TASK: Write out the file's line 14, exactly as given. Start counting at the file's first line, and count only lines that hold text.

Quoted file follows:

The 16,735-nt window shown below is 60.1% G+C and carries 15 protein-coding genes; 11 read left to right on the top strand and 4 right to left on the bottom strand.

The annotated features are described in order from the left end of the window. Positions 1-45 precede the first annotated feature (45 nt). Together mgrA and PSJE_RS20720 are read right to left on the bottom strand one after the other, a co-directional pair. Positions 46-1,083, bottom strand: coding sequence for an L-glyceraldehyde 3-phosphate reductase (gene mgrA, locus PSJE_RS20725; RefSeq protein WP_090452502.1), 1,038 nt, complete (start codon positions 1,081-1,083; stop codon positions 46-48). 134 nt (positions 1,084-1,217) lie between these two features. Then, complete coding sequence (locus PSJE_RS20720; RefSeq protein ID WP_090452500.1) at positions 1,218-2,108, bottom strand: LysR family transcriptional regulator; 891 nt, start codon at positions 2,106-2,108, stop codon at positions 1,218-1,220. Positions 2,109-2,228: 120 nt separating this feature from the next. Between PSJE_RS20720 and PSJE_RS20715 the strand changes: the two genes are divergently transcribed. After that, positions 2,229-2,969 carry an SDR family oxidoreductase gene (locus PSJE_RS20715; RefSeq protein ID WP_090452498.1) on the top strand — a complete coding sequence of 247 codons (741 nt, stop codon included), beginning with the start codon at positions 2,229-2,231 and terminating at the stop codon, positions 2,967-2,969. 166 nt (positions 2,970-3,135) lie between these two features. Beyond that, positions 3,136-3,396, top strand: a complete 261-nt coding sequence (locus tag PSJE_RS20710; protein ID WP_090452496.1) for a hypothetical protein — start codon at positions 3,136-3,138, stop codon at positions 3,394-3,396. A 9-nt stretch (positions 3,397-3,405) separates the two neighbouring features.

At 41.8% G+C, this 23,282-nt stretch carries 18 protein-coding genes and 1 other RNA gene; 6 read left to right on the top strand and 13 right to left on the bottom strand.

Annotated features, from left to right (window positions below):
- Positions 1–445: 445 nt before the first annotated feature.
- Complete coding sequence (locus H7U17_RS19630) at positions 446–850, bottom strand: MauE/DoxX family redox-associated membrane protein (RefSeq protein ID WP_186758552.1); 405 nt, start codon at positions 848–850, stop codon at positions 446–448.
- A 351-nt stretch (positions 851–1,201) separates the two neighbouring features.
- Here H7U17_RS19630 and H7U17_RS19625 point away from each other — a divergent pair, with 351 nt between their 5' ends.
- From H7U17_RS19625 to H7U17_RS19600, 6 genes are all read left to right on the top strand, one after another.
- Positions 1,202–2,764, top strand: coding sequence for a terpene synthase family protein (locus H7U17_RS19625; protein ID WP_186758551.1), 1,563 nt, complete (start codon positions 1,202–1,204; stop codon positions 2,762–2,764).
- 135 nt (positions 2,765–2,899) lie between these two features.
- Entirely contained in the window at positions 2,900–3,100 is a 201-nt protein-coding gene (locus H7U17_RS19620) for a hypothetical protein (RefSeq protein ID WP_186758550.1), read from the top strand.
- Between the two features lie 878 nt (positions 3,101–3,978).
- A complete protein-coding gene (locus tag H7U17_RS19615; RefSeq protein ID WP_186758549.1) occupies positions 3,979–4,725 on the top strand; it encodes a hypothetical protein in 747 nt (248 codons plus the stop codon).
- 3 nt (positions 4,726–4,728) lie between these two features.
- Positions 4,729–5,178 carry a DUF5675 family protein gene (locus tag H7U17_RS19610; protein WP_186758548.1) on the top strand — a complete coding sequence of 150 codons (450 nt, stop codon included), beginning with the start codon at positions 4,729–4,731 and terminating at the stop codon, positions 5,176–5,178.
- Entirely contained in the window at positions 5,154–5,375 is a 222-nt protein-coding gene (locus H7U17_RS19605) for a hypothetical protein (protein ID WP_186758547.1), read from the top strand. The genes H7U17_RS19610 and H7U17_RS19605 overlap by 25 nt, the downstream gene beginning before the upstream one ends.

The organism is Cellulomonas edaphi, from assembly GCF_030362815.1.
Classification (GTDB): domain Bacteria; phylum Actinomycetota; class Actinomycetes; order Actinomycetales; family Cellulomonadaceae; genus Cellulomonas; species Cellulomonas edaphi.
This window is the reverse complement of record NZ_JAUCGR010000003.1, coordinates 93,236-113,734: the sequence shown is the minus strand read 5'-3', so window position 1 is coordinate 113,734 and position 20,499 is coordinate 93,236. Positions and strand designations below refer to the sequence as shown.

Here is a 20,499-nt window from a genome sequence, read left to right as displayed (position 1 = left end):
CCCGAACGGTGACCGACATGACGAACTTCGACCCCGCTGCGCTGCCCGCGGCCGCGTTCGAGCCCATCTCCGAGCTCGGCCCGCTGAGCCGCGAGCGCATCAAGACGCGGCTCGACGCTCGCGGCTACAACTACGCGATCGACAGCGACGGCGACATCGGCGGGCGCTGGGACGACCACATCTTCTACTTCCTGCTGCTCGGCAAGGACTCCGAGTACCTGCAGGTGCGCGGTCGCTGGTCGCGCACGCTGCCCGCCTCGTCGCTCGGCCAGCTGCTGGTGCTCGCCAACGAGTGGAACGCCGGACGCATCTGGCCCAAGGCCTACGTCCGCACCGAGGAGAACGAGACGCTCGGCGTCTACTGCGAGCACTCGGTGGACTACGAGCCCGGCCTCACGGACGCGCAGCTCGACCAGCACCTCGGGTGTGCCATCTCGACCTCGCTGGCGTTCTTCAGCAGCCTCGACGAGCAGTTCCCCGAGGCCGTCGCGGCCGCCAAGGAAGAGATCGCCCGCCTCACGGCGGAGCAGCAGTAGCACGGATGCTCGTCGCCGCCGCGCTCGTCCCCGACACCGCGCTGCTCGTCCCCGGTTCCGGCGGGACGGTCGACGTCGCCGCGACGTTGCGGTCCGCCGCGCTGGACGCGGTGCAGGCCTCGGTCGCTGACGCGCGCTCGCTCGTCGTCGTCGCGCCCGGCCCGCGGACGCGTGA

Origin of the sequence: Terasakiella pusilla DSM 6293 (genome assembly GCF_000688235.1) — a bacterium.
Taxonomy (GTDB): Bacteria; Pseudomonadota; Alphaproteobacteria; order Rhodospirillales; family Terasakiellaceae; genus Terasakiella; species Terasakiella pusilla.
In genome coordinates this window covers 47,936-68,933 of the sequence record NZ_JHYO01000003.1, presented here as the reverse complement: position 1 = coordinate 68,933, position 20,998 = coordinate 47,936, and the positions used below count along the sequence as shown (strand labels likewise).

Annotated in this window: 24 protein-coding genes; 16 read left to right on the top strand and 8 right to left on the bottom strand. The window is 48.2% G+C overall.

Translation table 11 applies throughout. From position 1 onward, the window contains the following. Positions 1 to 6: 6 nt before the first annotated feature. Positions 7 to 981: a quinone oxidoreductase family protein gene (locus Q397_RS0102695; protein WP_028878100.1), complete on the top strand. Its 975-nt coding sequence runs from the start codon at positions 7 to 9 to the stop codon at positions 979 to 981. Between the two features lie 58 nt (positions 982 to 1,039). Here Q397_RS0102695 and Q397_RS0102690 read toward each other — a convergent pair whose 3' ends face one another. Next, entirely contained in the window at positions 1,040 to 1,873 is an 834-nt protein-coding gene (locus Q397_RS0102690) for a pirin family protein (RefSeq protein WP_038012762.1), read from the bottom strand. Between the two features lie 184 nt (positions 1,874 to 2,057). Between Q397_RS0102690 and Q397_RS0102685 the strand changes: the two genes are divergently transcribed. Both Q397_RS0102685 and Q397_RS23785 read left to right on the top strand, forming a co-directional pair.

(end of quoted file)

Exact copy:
- A complete protein-coding gene (locus tag H7U17_RS19615; RefSeq protein ID WP_186758549.1) occupies positions 3,979–4,725 on the top strand; it encodes a hypothetical protein in 747 nt (248 codons plus the stop codon).